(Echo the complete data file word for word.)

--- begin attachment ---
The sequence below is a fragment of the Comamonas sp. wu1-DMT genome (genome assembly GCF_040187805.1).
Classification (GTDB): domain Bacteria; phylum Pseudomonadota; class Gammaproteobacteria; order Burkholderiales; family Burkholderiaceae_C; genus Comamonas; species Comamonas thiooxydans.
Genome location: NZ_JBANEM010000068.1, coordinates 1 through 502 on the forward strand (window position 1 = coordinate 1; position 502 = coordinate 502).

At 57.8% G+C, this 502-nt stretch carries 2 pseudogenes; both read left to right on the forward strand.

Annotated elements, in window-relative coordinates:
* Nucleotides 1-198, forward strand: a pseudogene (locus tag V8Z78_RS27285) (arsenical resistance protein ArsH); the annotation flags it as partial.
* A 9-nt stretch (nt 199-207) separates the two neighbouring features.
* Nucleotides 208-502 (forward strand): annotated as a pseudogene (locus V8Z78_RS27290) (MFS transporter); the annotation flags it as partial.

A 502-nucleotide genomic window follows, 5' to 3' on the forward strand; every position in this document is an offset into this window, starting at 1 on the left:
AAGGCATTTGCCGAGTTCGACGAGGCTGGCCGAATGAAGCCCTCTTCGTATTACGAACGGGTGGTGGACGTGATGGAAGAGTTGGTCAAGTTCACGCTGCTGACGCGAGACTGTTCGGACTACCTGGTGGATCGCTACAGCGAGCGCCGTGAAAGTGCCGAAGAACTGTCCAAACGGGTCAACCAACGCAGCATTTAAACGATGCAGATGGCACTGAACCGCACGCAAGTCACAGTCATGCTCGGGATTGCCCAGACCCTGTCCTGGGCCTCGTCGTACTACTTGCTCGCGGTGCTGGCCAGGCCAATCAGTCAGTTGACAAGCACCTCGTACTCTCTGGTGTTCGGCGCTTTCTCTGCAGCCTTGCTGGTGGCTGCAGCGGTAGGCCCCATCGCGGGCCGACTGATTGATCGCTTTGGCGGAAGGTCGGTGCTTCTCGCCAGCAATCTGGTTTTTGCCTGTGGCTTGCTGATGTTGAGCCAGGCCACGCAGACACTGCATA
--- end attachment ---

The sequence below is a fragment of the Comamonas sp. wu1-DMT genome (genome assembly GCF_040187805.1).
Classification (GTDB): domain Bacteria; phylum Pseudomonadota; class Gammaproteobacteria; order Burkholderiales; family Burkholderiaceae_C; genus Comamonas; species Comamonas thiooxydans.
Genome location: NZ_JBANEM010000068.1, coordinates 1 through 502 on the forward strand (window position 1 = coordinate 1; position 502 = coordinate 502).

At 57.8% G+C, this 502-nt stretch carries 2 pseudogenes; both read left to right on the forward strand.

Annotated elements, in window-relative coordinates:
* Nucleotides 1-198, forward strand: a pseudogene (locus tag V8Z78_RS27285) (arsenical resistance protein ArsH); the annotation flags it as partial.
* A 9-nt stretch (nt 199-207) separates the two neighbouring features.
* Nucleotides 208-502 (forward strand): annotated as a pseudogene (locus V8Z78_RS27290) (MFS transporter); the annotation flags it as partial.

A 502-nucleotide genomic window follows, 5' to 3' on the forward strand; every position in this document is an offset into this window, starting at 1 on the left:
AAGGCATTTGCCGAGTTCGACGAGGCTGGCCGAATGAAGCCCTCTTCGTATTACGAACGGGTGGTGGACGTGATGGAAGAGTTGGTCAAGTTCACGCTGCTGACGCGAGACTGTTCGGACTACCTGGTGGATCGCTACAGCGAGCGCCGTGAAAGTGCCGAAGAACTGTCCAAACGGGTCAACCAACGCAGCATTTAAACGATGCAGATGGCACTGAACCGCACGCAAGTCACAGTCATGCTCGGGATTGCCCAGACCCTGTCCTGGGCCTCGTCGTACTACTTGCTCGCGGTGCTGGCCAGGCCAATCAGTCAGTTGACAAGCACCTCGTACTCTCTGGTGTTCGGCGCTTTCTCTGCAGCCTTGCTGGTGGCTGCAGCGGTAGGCCCCATCGCGGGCCGACTGATTGATCGCTTTGGCGGAAGGTCGGTGCTTCTCGCCAGCAATCTGGTTTTTGCCTGTGGCTTGCTGATGTTGAGCCAGGCCACGCAGACACTGCATA